“We need to talk so we can work out what principles should underpin the policy, rather than this cargo cult mentality of the government saying,‘We’ll give you this or we’ll give you that,’ ” says McGowan.

Independent senator Nick Xenophon, too, is urging more time and conversation about the sector’s future, rather than a rush to back the “radical experiment” being pursued by the government. In a characteristically thoughtful speech on the legislation,
he said: “While I am not opposed to some reforms in the sector, changes of this magnitude should have been an election issue.”

McGowan could easily be dismissed as irrelevant, except that the Victorian state election result last weekend suggests she may represent an electoral trend that might become impossible to ignore. Not only has an independent, Suzanna Sheed, snatched a heartland seat from the Nationals in Shepparton, but micro-parties have also won control of the state’s upper house. Various factors are at play here, but a common thread to these outcomes is voters’ growing disillusionment with the major parties and willingness to try something different.

The ousting of a first-term Coalition government in Victoria has certainly served as a wake-up call to the federal government, as well as a signpost of possible troubles ahead for its hopes of an overhaul of taxation and federalism.

Compounding the government’s issues in the senate, stories emerged of tensions in the government, with chaos reported in the office of Defence Minister David Johnston and rising frustration at the centralisation of power in the prime minister’s office.

Given Abbott acknowledged parliament’s penultimate week was “a bit ragged” for the government, this week was looking positively threadbare as the scheduled sitting hours ran out.

In one apparent win, Immigration Minister Scott Morrison managed to shore up senate support for wide-ranging legislation to reintroduce temporary protection visas and “fast-track” processing of 30,000 asylum seekers, after agreeing to a range of concessions and insisting 460 children would spend Christmas in detention if the senate did not pass the bill.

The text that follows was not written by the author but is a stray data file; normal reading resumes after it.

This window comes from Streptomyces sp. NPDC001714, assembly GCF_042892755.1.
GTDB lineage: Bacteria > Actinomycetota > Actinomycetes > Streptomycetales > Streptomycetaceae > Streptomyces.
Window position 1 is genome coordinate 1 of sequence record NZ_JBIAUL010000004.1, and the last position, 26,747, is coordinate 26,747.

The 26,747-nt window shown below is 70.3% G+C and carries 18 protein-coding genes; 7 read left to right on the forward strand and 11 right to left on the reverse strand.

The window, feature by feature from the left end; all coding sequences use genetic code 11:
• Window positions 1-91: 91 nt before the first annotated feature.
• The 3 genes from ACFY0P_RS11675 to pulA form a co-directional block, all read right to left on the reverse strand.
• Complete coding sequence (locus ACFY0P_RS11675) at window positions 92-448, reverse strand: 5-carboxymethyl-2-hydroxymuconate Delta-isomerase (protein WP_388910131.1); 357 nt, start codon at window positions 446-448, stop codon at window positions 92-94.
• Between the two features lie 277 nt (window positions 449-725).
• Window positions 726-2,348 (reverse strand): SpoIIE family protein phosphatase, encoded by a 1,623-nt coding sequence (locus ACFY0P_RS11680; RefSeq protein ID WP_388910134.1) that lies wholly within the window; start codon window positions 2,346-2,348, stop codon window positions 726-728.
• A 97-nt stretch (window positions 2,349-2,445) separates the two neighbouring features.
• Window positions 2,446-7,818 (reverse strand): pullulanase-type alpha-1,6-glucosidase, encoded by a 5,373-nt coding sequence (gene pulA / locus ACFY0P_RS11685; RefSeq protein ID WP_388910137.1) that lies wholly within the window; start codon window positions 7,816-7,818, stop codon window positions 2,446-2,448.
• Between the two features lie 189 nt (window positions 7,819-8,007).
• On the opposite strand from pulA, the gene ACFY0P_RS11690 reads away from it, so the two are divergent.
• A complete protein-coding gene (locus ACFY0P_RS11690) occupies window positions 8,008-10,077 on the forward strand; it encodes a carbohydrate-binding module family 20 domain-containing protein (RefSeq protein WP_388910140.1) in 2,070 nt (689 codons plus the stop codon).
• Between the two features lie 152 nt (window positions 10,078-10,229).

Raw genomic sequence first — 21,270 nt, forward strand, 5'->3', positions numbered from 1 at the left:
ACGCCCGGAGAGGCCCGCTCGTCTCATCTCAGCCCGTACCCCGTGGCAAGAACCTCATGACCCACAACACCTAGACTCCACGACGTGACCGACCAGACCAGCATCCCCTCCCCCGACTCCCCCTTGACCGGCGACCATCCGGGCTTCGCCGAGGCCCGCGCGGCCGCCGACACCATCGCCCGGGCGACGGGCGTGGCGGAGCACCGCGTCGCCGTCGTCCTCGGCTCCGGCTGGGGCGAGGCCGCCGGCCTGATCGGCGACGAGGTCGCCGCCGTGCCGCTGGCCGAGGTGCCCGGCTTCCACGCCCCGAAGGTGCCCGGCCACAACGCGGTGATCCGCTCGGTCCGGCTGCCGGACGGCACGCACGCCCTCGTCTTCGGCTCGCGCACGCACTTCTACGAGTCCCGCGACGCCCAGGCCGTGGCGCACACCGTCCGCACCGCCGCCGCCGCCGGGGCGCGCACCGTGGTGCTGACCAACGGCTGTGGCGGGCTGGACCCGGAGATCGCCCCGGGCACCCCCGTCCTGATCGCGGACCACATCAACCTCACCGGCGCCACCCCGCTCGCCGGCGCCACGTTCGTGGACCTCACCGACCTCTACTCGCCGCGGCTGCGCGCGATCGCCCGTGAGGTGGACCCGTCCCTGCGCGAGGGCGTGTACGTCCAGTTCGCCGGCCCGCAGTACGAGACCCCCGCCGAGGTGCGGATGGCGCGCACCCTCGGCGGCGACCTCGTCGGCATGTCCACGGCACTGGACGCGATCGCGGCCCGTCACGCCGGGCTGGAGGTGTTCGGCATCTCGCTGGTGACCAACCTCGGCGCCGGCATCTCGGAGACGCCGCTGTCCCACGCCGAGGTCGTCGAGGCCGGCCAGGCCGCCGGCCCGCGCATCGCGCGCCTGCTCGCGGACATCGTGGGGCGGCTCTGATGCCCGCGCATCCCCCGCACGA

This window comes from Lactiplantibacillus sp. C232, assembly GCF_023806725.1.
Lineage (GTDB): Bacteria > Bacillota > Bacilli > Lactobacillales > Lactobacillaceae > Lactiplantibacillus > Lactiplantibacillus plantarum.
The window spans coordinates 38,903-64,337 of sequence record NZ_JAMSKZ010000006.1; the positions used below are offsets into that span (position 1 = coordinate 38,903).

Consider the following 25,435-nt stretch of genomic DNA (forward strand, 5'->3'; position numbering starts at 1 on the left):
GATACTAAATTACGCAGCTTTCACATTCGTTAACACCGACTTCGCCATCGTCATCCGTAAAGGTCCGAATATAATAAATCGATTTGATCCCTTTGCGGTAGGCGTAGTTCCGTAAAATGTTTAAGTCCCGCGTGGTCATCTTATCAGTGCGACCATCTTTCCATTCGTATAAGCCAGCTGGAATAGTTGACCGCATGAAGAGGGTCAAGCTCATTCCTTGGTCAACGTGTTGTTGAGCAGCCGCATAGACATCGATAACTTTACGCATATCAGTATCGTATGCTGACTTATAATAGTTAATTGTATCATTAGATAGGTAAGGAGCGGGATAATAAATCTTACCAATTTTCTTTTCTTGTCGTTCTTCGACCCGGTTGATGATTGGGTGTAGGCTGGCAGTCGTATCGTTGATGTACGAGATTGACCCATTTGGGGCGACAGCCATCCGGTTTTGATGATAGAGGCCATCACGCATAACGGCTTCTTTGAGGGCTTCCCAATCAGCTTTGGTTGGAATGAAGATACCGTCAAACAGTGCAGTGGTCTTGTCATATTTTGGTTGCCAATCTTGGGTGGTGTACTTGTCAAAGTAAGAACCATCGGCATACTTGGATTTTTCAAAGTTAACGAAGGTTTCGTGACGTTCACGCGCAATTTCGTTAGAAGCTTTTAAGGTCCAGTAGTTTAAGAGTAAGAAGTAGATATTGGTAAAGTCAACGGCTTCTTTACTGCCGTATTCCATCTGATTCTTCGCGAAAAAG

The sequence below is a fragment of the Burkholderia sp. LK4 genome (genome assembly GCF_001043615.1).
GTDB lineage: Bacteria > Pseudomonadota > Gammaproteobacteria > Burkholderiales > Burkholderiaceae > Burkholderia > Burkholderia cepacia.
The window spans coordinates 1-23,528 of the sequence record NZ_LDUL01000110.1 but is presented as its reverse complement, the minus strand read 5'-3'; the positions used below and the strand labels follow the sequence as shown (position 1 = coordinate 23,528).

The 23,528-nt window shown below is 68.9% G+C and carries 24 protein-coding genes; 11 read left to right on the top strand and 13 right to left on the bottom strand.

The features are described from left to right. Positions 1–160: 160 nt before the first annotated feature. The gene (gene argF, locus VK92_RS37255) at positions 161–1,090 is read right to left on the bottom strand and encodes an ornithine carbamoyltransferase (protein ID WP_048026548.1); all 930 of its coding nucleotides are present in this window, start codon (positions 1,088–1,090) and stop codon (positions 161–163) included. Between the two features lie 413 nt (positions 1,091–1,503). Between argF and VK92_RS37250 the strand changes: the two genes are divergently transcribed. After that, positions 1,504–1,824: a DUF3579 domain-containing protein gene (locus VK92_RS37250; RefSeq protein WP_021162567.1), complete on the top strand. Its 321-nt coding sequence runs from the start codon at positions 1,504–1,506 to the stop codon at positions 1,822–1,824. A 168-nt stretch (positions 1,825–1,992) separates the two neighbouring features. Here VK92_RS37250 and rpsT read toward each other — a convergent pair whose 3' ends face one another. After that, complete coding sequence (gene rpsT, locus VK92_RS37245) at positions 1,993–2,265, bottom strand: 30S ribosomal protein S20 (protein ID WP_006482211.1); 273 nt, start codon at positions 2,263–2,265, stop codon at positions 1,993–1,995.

As the parliamentary year inched towards its close, Labor leader Bill Shorten reached peak zinger with the publication of a “little book of lies”, chronicling the “disappointment, dysfunction and deceit” of the government.

It may be some small consolation to the government that Shorten will come under rising pressure next year to move beyond dad jokes and three-word slogans and begin to develop credible alternatives, particularly on climate policy and dealing with rising spending on health and education.

If Pyne’s approach is anything to go by, the government’s strategy is to stick to its guns and crash or crash through, in the hope that next year it gets to do more of the latter than the former.

The government’s main response to its inability to push its measures through the senate has thus far been to blame Labor. That looks remarkably like the strategy of an opposition. And there’s no room for two of those.

This article was first published in the print edition of The Saturday Paper on December 6, 2014 as "Senate defeats lone Pyne".

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Sophie Morris is The Saturday Paper’s chief political correspondent.